Last week, the publication of the conclusions of the Egrant magisterial inquiry dominated the news cycle. Now, attention has shifted to the internecine warfare within the PN, as different factions fight like ferrets in a sack. The Egrant fallout continues, and the local media need not fear the absence of news in what was once known as the silly season.
Maybe the one aspect of the Egrant Expose that hasn’t been examined enough is the media’s role in it. Has the Fourth Estate fulfilled its role to the public? Has the media rooted out the facts and carried out in-depth investigations? Has it helped to inform the public so that voters can make rational and knowledgeable decisions? Has it helped in ensuring that government is held accountable for its actions? In this case, I don’t think so.
Unfortunately, some media exponents turned themselves into an echo-chamber, parroting the allegation without carrying out any independent corroboration as to its veracity or otherwise. They dismissed the necessity of scrutinising or seeing any form of documentary evidence themselves and relied entirely on second hand sources of information. They fell for the narrative they wanted to believe and omitted any evidence which indicated the possibility of Egrant belonging to anyone other than Michelle Muscat or the Prime Minister. This will inevitably have repercussions on the credibility of the media in future.
In turn, this diminishes the power of citizens to take informed decisions, as the stories which are being published are those which journalists have fallen in thrall to, and not necessarily scrutinised well.
There is another worrying aspect about the way the conclusions into the Egrant inquiry have been received. It’s the way that doubts are being cast as to the soundness of the conclusions because (a) the magistrate could never have been able to get hold of all the evidence and (b) the identity of the owner of Egrant was not ascertained with absolute conviction.
Reactions of the sort undermine the whole judicial process
Reactions of the sort undermine the whole judicial process because they imply that unconfirmed rumours have more weight than a lengthy investigation carried out by a member of the judiciary. It is immaterial to the case at hand if other inquiries concerning money laundering are still underway. This particular investigation was limited to a particular allegation – that Egrant belonged to the Muscats. It is a basic tenet of law that specific charges are investigated separately and the evidence is weighed in each different case.
To give an example, one can’t be charged with forging a document and then have charges or evidence about an alleged robbery thrown in the mix. That’s fudging – and justice isn’t about fudging and being approximative. It’s about collecting evidence dispassionately, weighing up the credibility of witnesses and sources and then coming to reasoned conclusions.
If we continue to refuse the fact that this is an end better reached by careful magisterial scrutiny than by biased and unconfirmed allegations, then the whole rule of law concept is really endangered.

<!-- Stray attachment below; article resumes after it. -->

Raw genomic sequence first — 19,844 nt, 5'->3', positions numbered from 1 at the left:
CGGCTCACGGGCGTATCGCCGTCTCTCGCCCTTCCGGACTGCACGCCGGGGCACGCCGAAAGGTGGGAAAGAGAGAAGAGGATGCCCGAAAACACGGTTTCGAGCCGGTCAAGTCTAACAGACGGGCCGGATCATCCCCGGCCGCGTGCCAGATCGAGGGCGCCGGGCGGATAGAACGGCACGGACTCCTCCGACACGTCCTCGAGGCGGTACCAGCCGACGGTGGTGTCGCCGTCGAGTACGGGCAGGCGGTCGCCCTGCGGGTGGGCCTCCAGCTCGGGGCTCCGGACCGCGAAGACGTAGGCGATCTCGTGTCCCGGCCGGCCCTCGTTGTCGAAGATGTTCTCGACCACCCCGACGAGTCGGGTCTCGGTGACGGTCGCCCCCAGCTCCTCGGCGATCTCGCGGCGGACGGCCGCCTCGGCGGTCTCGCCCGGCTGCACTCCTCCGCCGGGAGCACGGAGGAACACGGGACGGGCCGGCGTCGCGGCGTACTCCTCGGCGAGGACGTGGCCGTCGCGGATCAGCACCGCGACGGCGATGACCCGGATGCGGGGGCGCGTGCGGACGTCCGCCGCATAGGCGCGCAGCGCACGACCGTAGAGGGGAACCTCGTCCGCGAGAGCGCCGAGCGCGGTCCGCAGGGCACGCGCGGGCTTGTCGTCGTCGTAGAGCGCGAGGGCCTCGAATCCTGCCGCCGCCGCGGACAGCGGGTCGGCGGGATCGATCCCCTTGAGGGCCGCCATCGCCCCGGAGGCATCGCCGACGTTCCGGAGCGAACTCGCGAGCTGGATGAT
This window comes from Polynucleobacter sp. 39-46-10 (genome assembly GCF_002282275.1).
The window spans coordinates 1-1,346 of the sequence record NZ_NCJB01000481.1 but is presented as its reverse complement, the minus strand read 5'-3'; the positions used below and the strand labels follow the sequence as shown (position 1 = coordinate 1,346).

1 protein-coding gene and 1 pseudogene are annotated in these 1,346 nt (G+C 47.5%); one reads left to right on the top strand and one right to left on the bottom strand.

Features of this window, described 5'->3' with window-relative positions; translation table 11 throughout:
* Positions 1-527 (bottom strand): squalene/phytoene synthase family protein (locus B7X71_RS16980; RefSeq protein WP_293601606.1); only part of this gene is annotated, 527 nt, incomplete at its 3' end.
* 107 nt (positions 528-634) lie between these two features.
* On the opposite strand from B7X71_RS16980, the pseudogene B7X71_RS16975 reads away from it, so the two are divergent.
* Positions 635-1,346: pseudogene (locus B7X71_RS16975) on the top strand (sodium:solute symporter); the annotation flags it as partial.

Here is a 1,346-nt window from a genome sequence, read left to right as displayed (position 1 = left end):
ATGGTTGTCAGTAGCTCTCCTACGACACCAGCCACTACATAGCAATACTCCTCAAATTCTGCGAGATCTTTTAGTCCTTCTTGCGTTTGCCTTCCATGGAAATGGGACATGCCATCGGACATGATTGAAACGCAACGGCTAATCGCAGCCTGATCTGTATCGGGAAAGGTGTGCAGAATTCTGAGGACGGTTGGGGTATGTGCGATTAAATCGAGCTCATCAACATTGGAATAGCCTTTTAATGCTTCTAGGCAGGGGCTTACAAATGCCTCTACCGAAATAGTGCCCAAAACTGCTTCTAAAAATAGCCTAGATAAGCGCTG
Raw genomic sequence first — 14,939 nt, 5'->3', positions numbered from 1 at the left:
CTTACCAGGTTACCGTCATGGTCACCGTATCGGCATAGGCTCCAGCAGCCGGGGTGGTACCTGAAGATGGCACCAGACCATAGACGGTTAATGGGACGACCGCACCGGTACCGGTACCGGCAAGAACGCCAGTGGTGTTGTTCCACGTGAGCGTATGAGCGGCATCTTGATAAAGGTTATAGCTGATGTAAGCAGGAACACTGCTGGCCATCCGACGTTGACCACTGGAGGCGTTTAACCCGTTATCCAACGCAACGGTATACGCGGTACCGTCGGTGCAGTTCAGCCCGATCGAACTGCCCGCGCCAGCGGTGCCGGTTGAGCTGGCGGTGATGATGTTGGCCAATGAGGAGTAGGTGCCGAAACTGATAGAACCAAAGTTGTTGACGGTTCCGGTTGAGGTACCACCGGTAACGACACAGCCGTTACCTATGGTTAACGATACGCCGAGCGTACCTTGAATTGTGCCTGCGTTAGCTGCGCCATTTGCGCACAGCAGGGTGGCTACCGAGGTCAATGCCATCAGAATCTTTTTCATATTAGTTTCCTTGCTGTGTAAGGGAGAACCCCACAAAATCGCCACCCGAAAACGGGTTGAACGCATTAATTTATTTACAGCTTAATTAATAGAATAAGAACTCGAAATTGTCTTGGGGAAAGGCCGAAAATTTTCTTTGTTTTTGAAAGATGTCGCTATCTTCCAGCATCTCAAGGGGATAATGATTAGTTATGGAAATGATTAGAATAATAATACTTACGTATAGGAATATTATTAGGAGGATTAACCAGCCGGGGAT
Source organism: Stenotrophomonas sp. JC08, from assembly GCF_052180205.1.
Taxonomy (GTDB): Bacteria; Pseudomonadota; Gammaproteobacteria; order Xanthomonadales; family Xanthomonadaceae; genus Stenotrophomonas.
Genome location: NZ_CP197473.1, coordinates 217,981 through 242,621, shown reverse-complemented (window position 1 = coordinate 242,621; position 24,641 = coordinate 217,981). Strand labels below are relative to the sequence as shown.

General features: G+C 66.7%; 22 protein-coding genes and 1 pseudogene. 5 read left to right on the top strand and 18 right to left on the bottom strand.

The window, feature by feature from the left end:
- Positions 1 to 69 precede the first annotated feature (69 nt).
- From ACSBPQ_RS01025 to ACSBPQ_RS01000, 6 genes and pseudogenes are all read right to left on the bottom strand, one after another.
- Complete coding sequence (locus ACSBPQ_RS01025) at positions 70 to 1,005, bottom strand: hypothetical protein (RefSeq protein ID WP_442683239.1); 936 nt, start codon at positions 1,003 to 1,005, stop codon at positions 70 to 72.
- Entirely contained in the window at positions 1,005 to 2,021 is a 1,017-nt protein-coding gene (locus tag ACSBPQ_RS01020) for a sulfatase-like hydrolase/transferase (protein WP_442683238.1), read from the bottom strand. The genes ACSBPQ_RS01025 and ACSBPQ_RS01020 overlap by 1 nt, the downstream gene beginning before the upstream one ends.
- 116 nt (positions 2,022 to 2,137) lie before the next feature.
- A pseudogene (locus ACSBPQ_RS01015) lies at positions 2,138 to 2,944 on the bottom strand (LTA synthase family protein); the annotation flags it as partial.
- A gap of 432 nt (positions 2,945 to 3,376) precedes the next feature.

I find some interesting parallels between the Egrant saga and the Lockheed scandal which erupted in the early 1970s in several countries across the world.
The Lockheed scandals included the giving of bribes by officials of US aerospace company Lockheed in the process of negotiating the sale of aircraft. The Italian branch of the scandal involved the bribery of Christian Democrat and Socialist politicians to favour the purchase by the Italian Air Force of Hercules transport planes.
Allegations of bribery were made by the press and opinion writer Camilla Cederna against President Giovanni Leone. Leone was a serial gaffeur, making many social faux pas and living it up with his family in the Roman capital. He was considered to be a member of the old guard, the decadent establishment, part of the corrupt lot.
The incisive and sarcastic Cederna wrote a book about him and his allegedly profligate ways. The pressure by the media was enormous. Up and coming radical politicians Emma Bonini and Marco Pannella clamoured for Leone’s resignation which he tendered in 1978. Eventually he was vindicated, with Camilla Cederna being found guilty of defamation.
On his 90th birthday – 20 years after his resignation – Bonini and Panella wrote an open letter of apology. Some years ago, Paolo Mieli, the director of the School of Journalism of dell’Università Suor Orsola Benincasa, had asked his students to carry out some research about the Leone Case and the factors which influenced it.
Mieli said this to his students: “Feeling that you are on the side of righteousness in the battle between good and evil is a very different thing from that required by our profession – that is to be on the side of the truth. And truth is found not by selecting only what we consider to be good but trying to verify those facts which could destroy our preconceived ideas.”
In a nutshell, what genuine investigative journalism should be about.